Media Use and Sexual Identity

Authored by: Bradley J. Bond

The Routledge Handbook of Media Use and Well-Being

Print publication date:  July  2016
Online publication date:  June  2016

Print ISBN: 9781138886582
eBook ISBN: 9781315714752
Adobe ISBN: 9781317501954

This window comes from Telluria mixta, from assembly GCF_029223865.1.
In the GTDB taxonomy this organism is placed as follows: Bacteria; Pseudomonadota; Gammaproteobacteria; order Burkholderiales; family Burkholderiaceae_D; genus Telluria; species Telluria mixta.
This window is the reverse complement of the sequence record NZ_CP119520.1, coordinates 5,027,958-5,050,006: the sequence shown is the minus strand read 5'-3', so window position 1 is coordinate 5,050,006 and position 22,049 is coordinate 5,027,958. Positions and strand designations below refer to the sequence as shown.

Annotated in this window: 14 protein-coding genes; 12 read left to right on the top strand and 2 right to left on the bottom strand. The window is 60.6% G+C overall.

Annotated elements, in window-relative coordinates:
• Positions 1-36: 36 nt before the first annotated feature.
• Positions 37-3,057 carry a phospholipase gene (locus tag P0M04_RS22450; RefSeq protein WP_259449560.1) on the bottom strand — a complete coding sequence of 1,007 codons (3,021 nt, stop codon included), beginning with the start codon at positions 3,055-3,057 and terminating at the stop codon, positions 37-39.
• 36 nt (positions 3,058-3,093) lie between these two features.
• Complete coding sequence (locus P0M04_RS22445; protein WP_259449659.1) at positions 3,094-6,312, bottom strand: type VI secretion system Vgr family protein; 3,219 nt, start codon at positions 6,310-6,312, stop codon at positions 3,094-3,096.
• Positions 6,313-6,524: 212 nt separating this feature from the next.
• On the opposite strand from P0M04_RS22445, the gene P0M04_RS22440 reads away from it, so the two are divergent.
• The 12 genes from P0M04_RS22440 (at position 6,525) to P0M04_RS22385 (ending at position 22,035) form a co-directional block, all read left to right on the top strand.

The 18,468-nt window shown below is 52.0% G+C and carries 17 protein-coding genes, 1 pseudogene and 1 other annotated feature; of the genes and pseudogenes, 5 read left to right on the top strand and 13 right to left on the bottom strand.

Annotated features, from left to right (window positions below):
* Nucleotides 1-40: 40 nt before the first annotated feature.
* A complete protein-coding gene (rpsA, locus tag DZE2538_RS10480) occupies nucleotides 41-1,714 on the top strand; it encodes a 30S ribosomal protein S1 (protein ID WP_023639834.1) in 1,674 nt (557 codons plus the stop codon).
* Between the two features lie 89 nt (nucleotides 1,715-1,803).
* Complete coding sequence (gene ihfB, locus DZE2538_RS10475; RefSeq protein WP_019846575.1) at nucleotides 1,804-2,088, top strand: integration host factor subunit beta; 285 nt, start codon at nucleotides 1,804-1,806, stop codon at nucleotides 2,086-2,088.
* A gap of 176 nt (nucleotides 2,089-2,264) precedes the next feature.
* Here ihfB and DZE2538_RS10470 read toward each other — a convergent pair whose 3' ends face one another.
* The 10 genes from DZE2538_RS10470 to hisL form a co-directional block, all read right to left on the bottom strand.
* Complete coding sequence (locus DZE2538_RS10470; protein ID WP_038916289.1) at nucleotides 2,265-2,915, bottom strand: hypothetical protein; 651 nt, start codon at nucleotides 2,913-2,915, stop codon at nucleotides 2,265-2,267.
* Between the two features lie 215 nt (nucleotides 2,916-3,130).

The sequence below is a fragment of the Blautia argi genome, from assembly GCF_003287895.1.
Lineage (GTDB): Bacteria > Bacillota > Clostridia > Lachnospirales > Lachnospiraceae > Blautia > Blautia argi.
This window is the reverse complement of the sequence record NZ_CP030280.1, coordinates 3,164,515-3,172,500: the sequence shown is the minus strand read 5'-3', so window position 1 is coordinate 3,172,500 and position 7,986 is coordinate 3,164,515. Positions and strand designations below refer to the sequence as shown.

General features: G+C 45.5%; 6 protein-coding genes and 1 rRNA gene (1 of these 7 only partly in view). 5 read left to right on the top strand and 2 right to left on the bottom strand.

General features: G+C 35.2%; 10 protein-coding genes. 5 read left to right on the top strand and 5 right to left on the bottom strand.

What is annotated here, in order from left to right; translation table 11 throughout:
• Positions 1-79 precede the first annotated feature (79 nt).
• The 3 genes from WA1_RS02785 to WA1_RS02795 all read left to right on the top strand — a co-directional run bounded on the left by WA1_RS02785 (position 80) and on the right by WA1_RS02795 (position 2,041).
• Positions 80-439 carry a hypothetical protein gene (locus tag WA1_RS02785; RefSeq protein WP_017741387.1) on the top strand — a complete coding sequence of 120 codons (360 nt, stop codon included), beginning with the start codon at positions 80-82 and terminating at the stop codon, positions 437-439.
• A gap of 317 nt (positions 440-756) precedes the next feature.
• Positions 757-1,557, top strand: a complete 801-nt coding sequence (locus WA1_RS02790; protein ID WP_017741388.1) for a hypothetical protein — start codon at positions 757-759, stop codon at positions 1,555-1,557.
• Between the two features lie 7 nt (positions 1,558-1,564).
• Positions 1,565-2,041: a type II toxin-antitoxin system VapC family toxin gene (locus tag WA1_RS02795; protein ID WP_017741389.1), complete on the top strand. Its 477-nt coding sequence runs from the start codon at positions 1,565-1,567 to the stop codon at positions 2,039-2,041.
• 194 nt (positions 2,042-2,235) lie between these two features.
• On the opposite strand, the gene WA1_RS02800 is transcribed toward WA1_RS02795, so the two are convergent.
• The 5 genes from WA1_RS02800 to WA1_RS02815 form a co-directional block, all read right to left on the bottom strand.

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Arguably the first gay character on prime-time network television was Roger, a lunch guest of Gloria Stivic on All in the Family in 1971. Archie Bunker’s response to the knowledge of his daughter’s lunch guest was succinct and direct: “A guy who’s a fag is a queer.” Six years later, Billy Crystal would play Soap’s Jodie Dallas, the first recurring gay character on network television. The complexity of Jodie’s character would simultaneously reinforce certain stereotypes of gay men and combat others (Streitmatter, 2009). Twenty years after ABC introduced Jodie Dallas, the network would depict Ellen Morgan declaring “I’m gay” to her same-sex crush on the series Ellen. Ellen would become the first protagonist on prime-time network television to openly express her homosexuality. Roger, Jodie, and Ellen are by no means an exhaustive list of all of the gay characters to ever appear on television, but they are important markers in the evolution of a gay visibility in American media that has frequently been cited as influencing the well-being of lesbian, gay, and bisexual (LGB) audiences. This chapter will focus on the interwoven relationships between well-being, identity, and media exposure among LGB audiences, particularly youth. Adolescents are paid special attention because it is during the formative teen years that most LGB individuals explore and eventually commit to their sexualities (Savin-Williams & Diamond, 2000). Literature investigating media’s influence on heterosexuals’ attitudes toward LGB individuals will also be reviewed given the notable contribution of heterosexuals’ attitudes to LGB individuals’ well-being. Bisexual and transgender populations will be given special consideration as unique populations, before directions for future research on media and LGB sexualities are considered.

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